By Jill Devine
Ashburn musician Bill Edwards was a child living in California’s San Fernando Valley in 1964 when he discovered his life’s calling in an unlikely way – listening to a stack of worn 10-inch vinyl records his father left behind when his parents divorced.
“I discovered ragtime music when I was just 5 and have not been able to leave it alone since,” said Edwards.
The old records – including tunes from legendary musicians such as Frankie Carle, Joe “Fingers” Carr and Paul Lingle – brought joy and comfort to young Edwards as he adjusted to family changes.
“To escape the chaos around me, I would go to my room and bury myself in that music. When you listen to those tracks, it’s impossible to not be happy,” he said. “Sometimes I would put on a Disney record or something, but I always went back to those great ragtime albums. By the time I was 7, I decided I was going to be a piano player – that would be my thing.”
It was an unusual choice of music for a boy growing up in the era of the Beatles. Ragtime, which today many associate only with silent films, old cartoons or maybe a Woody Allen movie, is a genuinely American genre of syncopated music that swept the country from the late 1890s into the early 1900s.
It originated in African-American communities in the southern and midwestern states and some of its most celebrated composers and performers were African-Americans, including Scott Joplin, known as the “King of Ragtime.”
“By 1900, everything in America was ragtime,” Edwards said. “It was like rock-and-roll 120 years ago – the stuff that parents hated, but young people loved.”
Playing on a piano his grandfather bought for him, Edwards began wowing friends and family with tunes such as the classic 1925 hit “Yes Sir, That’s My Baby.” By his early teens, in the 1970s, he discovered that playing songs like the BJ Thomas hit, “Raindrops Keep Fallin’ On My Head,” gave him a needed social boost at school.
“If you could play a movie song, people thought that was a big deal,” Edwards said.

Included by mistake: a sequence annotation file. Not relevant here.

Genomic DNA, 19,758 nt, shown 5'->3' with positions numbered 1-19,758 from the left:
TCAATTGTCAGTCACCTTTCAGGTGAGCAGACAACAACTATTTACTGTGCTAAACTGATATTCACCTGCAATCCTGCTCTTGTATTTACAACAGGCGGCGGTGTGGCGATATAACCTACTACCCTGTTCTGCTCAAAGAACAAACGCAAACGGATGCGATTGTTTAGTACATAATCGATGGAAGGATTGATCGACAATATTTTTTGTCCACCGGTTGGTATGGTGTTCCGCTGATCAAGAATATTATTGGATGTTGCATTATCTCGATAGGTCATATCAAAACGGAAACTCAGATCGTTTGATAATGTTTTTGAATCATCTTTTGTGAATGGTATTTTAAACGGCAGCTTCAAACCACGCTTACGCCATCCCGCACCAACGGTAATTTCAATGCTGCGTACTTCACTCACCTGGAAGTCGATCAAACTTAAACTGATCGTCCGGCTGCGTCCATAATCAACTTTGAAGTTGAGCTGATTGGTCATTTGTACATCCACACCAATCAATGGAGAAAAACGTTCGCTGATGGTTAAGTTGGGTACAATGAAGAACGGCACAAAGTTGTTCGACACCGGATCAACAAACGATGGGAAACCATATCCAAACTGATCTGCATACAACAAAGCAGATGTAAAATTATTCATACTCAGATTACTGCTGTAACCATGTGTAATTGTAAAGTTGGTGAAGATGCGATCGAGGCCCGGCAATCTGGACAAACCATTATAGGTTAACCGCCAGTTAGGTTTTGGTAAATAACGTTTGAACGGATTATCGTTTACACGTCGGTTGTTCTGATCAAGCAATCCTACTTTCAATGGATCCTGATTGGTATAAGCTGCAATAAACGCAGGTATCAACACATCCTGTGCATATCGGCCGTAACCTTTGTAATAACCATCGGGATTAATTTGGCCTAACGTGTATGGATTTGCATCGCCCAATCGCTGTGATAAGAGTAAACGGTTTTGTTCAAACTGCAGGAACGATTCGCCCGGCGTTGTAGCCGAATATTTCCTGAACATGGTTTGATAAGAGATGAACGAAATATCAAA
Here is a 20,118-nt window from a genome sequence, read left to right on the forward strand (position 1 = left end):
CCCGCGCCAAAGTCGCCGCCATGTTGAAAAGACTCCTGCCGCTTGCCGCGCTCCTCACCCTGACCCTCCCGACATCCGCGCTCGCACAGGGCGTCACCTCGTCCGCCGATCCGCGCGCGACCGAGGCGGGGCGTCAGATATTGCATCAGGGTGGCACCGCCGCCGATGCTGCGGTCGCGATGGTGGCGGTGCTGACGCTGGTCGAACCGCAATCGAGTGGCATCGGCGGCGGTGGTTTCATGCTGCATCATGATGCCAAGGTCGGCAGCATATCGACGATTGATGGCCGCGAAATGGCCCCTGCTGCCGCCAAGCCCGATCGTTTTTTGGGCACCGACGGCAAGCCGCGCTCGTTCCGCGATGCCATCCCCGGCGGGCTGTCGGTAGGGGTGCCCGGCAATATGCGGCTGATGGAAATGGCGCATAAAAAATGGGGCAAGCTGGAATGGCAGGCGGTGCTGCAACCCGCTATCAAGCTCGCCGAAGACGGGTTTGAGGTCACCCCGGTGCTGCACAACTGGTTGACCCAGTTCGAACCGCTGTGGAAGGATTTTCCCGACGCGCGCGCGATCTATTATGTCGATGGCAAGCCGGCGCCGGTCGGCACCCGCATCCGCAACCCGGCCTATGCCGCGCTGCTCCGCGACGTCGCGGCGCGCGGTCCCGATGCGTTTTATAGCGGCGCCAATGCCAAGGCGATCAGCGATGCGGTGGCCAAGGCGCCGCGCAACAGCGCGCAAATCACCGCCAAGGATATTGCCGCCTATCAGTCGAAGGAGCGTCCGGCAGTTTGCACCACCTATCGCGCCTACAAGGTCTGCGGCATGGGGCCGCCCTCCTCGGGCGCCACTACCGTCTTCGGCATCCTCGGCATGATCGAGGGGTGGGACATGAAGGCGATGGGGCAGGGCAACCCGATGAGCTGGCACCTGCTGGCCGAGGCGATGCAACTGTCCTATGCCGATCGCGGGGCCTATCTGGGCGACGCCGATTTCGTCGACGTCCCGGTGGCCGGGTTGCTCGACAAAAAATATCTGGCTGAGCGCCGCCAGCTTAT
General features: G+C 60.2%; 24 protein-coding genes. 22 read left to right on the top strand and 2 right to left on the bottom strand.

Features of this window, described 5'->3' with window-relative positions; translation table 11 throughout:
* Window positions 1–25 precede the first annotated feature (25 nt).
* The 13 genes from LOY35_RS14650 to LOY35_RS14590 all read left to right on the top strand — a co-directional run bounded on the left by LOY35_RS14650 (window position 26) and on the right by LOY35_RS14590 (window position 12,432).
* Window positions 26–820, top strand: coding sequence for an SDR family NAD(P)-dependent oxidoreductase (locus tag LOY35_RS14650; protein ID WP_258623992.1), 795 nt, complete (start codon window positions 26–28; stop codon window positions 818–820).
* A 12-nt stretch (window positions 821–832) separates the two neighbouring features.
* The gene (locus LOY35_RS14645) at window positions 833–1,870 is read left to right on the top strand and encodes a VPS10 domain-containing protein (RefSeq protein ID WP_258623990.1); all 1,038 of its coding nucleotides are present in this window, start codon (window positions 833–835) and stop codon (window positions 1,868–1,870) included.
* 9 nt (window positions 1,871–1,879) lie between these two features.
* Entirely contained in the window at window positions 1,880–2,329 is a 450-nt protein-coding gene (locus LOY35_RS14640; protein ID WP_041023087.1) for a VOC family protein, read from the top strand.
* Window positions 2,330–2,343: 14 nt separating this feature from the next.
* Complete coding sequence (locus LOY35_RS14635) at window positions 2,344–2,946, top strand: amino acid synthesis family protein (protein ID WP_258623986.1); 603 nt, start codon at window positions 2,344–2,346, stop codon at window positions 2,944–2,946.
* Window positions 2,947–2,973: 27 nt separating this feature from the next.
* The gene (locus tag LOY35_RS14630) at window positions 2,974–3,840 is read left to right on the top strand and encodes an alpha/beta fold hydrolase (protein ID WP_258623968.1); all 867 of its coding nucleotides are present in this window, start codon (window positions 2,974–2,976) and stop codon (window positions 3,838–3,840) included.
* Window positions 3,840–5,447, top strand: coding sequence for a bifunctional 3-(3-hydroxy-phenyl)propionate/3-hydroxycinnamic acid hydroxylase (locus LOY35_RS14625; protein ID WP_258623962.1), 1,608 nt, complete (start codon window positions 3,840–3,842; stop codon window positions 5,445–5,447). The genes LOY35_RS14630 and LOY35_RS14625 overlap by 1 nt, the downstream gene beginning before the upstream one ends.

By 14, Edwards had learned half of Joplin’s catalog, along with most of the songs by contemporary artists Elton John and Billy Joel.
Fast forward a few years, and Edwards’ childhood dream of becoming a professional piano player had come true. Today, he is an award-winning pianist who specializes in ragtime music. It’s a career he navigates in tandem with his full-time day job as a software developer for a local government contractor.
Edwards also happens to be one of the nation’s leading sources of encyclopedic information for all things ragtime.
Any online search on ragtime history, artists, composers or recordings eventually follows a digital trail to Edward’s townhome in the Courts and Ridges development in Ashburn.
That’s where Edwards manages a mind-boggling data-rich website – ragpiano.com – that constitutes a lifetime of research, collections, indexes, images and recordings related to ragtime music.
He’s done this partly under his stage name “Perfessor Bill.” That’s a nod to how concert hosts once introduced piano players – considered educated in music – to the audience as “professors,” often with grandiose gestures and affectations.
“Every bit of this website is 100 percent made by me, including all the software, lyric pages, descriptions, research, essays and graphics,” said Edwards of the ever-growing website he started 25 years ago. He describes the site as a labor of love, noting that it costs a lot more to maintain than he earns from online sales of his recordings or books.
“It’s my gift to the world, because I want to get this music out there,” he said. “My mission is to bring more people, especially youth, into the world of ragtime, so it is a passion that is worth the cost. I often tell people that I have a day job to pay for my ragtime habit.”
Edwards sells recordings of ragtime tunes, which he produces with professional equipment at home, through his independent label, Siggnal Sounds. He has also authored several books on ragtime topics.